Meet the Cult Email Client With a Waitlist of 180K People
Superhuman can unsend emails, show read receipts and get your inbox to zero
“Hi, just following up again.” “ “I’ve cc’ed my colleague…” “Apologies, this email was sent in error.”
For anyone who is plugged into their email 24/7 (which is most of us, unfortunately), you’ll know these stock phrases all too well. Once a novel new tool that brought little moments of joy to our days (“You’ve got mail!”), email these days feels more like a chore that you can never quite keep under control.
The bad news: I’m not here to announce that Google has actually taken a stand and done something about this. The good news: A startup has done their job for them. The company, appropriately, is called Superhuman.
In a nutshell, Superhuman’s product is a $30/month app to make email suck less. In their words, it’s the “fastest email experience ever made.”
Specifically, it’s an email client that connects to your Gmail or Google G Suite account (the only ones supported at the moment, but others are coming soon) and optimizes the entire experience in ways you may not have thought possible. It lets you unsend email; it shows read receipts not just for your email, but also for links and attachments (it works like iMessage and WhatsApp); it has “instant intro” instead of manually using bcc; and it has a shortcut for just about everything.
Where do I sign up? That’s the question more than 180K people have asked (that’s how many people are currently on the waitlist for Superhuman, according to Product Hunt).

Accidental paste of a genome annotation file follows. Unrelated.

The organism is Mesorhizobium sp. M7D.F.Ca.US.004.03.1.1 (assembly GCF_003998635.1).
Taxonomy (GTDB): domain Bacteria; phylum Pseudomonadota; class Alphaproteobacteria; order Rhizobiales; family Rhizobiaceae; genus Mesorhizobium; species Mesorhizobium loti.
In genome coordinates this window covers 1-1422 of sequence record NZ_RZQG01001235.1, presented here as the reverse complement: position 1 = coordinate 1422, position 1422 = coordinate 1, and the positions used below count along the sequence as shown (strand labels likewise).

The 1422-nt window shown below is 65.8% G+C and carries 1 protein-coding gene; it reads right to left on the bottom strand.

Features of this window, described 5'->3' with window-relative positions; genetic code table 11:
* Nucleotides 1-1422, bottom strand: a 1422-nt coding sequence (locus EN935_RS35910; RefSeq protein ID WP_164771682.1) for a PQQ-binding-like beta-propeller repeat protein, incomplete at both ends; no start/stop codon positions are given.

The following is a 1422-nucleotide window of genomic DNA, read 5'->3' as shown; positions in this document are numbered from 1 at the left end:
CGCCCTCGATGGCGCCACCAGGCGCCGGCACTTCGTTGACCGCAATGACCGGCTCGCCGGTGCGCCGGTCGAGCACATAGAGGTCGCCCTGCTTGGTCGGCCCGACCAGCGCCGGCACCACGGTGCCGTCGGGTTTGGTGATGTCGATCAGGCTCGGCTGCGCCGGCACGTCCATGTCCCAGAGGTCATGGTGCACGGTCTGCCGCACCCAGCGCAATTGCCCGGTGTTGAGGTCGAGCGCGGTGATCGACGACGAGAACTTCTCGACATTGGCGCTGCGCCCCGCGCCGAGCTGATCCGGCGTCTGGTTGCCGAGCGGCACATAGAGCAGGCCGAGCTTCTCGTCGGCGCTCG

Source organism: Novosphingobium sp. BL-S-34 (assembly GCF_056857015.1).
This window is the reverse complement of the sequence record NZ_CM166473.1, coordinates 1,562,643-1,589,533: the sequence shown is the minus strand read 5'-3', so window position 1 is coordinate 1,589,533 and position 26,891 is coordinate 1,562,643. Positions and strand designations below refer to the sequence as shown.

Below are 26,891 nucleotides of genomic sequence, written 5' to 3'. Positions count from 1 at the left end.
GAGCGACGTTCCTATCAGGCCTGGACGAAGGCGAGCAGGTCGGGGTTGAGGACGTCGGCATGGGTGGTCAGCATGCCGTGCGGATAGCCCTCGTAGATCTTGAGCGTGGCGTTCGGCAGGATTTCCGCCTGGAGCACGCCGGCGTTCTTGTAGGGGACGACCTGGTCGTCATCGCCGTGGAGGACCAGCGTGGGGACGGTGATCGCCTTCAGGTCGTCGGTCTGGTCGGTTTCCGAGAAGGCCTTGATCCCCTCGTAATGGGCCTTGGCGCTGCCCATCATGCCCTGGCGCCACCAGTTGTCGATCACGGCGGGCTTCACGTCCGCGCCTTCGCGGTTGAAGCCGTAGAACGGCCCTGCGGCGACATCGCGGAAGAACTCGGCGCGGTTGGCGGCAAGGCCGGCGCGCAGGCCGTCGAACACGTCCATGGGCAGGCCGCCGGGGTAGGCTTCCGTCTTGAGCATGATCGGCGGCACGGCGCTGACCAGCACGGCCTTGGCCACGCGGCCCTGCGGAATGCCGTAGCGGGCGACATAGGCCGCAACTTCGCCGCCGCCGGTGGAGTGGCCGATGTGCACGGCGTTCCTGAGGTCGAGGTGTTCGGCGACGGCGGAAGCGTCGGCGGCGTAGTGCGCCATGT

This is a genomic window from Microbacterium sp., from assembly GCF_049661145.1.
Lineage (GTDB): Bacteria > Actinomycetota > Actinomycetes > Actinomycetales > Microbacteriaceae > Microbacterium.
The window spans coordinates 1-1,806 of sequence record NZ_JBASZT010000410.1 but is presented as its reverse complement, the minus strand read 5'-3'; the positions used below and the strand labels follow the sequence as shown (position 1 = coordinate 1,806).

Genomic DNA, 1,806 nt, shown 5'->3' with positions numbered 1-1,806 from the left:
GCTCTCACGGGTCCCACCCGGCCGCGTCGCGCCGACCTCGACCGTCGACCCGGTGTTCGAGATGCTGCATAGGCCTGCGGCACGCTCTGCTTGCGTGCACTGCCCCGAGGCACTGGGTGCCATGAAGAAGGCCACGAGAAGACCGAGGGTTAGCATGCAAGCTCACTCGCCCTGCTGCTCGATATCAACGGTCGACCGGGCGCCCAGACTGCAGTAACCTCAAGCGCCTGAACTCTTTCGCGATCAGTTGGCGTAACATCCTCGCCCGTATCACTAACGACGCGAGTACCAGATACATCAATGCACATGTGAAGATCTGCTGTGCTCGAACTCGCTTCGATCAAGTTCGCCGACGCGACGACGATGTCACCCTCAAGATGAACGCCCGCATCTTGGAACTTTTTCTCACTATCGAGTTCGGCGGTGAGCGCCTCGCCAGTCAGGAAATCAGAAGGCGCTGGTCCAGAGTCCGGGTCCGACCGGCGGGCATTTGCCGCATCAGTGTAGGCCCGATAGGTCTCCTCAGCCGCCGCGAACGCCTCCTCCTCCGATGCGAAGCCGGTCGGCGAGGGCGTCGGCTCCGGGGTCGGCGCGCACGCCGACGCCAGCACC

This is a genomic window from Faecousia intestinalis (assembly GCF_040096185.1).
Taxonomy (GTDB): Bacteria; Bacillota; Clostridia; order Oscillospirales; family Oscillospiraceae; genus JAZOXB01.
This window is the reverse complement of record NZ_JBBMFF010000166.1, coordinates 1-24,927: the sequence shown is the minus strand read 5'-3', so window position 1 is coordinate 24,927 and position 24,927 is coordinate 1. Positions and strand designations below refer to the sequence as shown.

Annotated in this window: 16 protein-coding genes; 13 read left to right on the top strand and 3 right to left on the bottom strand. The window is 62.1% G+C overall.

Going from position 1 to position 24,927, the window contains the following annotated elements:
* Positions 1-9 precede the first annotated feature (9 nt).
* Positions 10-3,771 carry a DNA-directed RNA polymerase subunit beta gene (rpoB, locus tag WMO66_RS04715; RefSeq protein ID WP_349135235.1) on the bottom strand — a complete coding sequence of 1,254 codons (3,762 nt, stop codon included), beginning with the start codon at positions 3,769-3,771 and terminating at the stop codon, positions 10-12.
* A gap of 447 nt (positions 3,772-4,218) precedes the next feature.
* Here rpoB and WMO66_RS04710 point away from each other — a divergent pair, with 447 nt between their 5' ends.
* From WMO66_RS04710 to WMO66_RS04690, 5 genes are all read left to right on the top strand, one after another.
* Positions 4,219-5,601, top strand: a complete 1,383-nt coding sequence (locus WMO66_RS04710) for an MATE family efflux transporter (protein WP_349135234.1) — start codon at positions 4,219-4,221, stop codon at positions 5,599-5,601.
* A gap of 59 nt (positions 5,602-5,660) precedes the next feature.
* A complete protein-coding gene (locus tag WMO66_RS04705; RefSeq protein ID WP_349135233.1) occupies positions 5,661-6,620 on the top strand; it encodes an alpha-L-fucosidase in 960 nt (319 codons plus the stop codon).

The list got that long because, technically, Superhuman has been available for two years. But during that period it has been invitation only as the company worked toward a public launch. They’re still not public yet, but they’re getting closer — the company recently raised a $33M investment round led by venture capital firm Andreessen Horowitz. That brings the total funding up to $51M and a valuation of around $260M.
With that kind of money behind it, it has to be good, right? According to early adopters, it’s a godsend. “Superhuman is the future of work,” says David Ulevitch, an Andreessen Horowitz partner, in the New York Times. And the journalist of said Times article says, “It made checking my email feel less like doing work and more like speed-running a video game in which the object is to annoy as few people as possible.”
As Rahul Vohra, Superhuman’s CEO and founder says in the Times, “We have insane levels of virality that haven’t been seen since Dropbox or Slack.” That demand means the invitations available on this invitation-only service are even harder to come by than normal. But it’s not impossible.
Two Ways to Get Access to Superhuman
- Go to your inbox and search “Sent via Superhuman,” which is put in the signature of users’ emails. If you know that person well enough, go ahead and pester them for an invite.
- Product Hunt is also offering “early VIP access” that you supposedly can’t get directly through Superhuman’s website. You can sign up for that here.
So what’s the downside here? As the Times points out, Superhuman “users are required to grant the app full access to their email accounts, which may dissuade some privacy hawks.”
I guess that’s the price we pay for faster email. (Well, that plus $30 a month.)
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